John Howell’s column
The winter smell of the sweet olive tree in our front yard has been complemented by the backyard perfume of angel trumpet blossoms.
The angel trumpet ˜ alternately known as the wedding bell tree because its blossoms hang face down and devil’s trumpet because of psychoactive content it may share with its jimpson weed cousin ˜ began last winter as a stalk about an inch thick and 18 inches long.
Mrs. Sarah Tillman sent a bucket full of those stalks to The Panolian. I put two in a container of water. Before I could get back to New Orleans with it, roots were sprouting from the stalks. I stuck them into the ground in the backyard. They quickly grew so large that I removed one to make room for the small tree the other would grow to. Now we are rewarded with a daily display of its large, yellow-gold blooms and deep-sweet evening fragrance.
The journey from Greenwood to New Orleans was the second I’ve made since Amtrak consolidated its separate dining and lounge cars into one car called the “Cross Country Cafe.” With the consolidation rail travel ambiance is further eroded. Formerly, the dining car offered white-table-cloth service spread out over the car’s entire upper level.
The lounge car offered a bar, cafe, snacks and seating on its lower level and observation car seating above. Groups could gather at one end of the upper level to party and converse while singles and couples could read or share snacks, drinks or tete a tete at the other end without much overlap.
Now, seating in the lounge area of the “Cross Country Cafe” is limited. Train crew will shoo away groups that attempt to congregate in the small number of seats. On the other end of the car, the table cloths are gone and the menu is more limited.
Nobody– train crew included– is happy with the new arrangement, but Amtrak was able to cut six jobs and one rail car and so bowed to the economic necessity. Even with the cutbacks, the food chosen from the limited menu is still good.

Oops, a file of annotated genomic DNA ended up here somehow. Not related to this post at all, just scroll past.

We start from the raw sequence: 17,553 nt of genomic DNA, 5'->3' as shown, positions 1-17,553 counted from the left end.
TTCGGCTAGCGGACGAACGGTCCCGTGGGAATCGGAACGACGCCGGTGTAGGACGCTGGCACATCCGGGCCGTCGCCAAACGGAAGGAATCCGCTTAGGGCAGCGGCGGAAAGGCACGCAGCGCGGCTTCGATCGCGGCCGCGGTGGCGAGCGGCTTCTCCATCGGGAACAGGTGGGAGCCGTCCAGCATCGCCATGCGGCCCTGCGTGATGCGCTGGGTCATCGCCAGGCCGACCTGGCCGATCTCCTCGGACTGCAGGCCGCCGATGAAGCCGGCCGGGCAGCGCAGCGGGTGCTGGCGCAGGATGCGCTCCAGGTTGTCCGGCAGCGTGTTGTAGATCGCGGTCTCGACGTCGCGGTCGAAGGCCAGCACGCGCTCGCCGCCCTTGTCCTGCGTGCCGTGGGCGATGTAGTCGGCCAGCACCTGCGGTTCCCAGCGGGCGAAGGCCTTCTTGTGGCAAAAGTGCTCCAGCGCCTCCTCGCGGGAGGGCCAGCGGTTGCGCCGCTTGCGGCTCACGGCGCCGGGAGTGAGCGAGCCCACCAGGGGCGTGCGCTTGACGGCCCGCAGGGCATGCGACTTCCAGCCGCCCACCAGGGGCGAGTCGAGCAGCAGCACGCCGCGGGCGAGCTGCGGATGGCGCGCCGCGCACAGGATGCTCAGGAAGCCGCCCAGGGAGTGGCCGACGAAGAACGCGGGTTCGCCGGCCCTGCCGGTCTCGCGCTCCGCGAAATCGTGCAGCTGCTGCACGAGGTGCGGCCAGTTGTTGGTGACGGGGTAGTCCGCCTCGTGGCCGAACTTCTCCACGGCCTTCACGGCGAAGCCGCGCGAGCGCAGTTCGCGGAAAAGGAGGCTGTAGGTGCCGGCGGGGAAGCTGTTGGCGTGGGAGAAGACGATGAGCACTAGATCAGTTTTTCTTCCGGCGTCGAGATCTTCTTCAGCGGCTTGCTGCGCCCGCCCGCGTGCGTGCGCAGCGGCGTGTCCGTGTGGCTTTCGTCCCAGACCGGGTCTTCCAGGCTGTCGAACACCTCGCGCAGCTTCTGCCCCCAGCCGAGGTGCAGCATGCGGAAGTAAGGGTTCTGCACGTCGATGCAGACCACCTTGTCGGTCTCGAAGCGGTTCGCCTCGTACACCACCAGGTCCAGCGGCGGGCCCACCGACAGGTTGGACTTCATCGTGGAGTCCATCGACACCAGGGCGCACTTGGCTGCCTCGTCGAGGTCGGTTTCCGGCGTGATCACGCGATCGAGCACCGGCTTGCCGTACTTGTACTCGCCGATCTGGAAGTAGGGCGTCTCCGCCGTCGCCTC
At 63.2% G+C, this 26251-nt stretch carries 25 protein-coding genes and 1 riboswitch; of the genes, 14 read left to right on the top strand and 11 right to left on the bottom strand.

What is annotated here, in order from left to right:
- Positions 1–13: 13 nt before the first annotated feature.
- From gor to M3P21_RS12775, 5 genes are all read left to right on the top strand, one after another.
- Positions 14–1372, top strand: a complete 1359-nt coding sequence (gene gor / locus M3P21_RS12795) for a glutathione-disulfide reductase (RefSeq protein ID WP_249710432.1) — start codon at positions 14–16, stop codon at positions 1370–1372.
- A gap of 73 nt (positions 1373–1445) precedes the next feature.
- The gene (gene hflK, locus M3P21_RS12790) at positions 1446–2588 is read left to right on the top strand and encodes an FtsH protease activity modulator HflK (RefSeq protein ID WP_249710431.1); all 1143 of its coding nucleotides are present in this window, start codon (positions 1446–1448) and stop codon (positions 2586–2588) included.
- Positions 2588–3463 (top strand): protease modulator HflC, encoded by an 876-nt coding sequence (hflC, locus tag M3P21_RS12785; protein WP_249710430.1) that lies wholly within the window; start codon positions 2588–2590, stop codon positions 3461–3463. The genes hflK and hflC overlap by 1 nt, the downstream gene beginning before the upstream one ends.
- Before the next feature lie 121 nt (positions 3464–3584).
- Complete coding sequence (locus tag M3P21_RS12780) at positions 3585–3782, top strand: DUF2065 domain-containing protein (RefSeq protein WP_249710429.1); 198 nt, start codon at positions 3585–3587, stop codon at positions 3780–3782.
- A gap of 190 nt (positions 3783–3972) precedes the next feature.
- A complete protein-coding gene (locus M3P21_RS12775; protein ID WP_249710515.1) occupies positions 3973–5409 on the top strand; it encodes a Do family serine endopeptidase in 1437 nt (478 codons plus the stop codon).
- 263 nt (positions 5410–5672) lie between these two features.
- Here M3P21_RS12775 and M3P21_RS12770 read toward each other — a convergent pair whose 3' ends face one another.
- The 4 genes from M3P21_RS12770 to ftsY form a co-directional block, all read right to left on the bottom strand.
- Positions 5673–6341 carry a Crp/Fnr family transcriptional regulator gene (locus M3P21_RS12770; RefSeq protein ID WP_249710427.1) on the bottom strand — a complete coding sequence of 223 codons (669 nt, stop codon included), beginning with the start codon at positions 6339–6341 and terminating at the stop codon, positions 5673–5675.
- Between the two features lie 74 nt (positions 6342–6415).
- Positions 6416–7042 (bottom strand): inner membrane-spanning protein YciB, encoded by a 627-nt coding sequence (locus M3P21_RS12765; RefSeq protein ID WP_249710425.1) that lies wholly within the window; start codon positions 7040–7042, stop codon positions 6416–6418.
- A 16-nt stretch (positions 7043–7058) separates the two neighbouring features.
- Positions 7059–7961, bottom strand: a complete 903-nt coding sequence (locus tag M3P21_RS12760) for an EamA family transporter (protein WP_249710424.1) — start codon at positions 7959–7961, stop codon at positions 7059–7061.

Once in New Orleans, the St. Charles streetcar is within walking distance of Union Station and once again serving a portion of Uptown. It arrived within the 10 minutes that is its new interval of service. Every window was open that warm afternoon as it clanged its way through Friday afternoon traffic on the crossovers of the avenue’s neutral ground.
Restoration of streetcar service from Lee Circle to Napolean was celebrated last month with a parade, of course. The famous St. Augustine High marching band led a procession of streetcars decked out in holiday greenery and red ribbons. From the St. Charles/Napoleon terminus it’s a long, short walk home.
Mardi Gras is early this year– February 5. That means the season will crowd Christmas. Already king cakes are on sale in the grocery store. On Sunday, a marching group practiced on the basketball courts across the street. Their pink tights and black costumes ushered in another round of colors to complement the seasonal reds and greens and the flowering bushes and shrubs of every hue.
And also across the street, the FEMA trailers are thinning out. From the 30-odd small trailers that have housed storm victims since it was completed in March, 2006, several are now missing as occupants get their eviction notices and are forced to find other housing. The news is that the rent for alternatives to those trailers has increased drastically within the limited availability of rental property that is within the reach of this city’s working poor.
Meanwhile, the ranks of New Orleans’ homeless have grown drastically as displaced workers, legal and illegal immigrants share their space under bridges and under cardboard with the seasonal influx of homeless who find their way down to New Orleans during cold weather.
It is the season of many seasons and many contradictions. And increasingly, the contradictions of the nation as a whole follow those that first become painfully most apparent in New Orleans.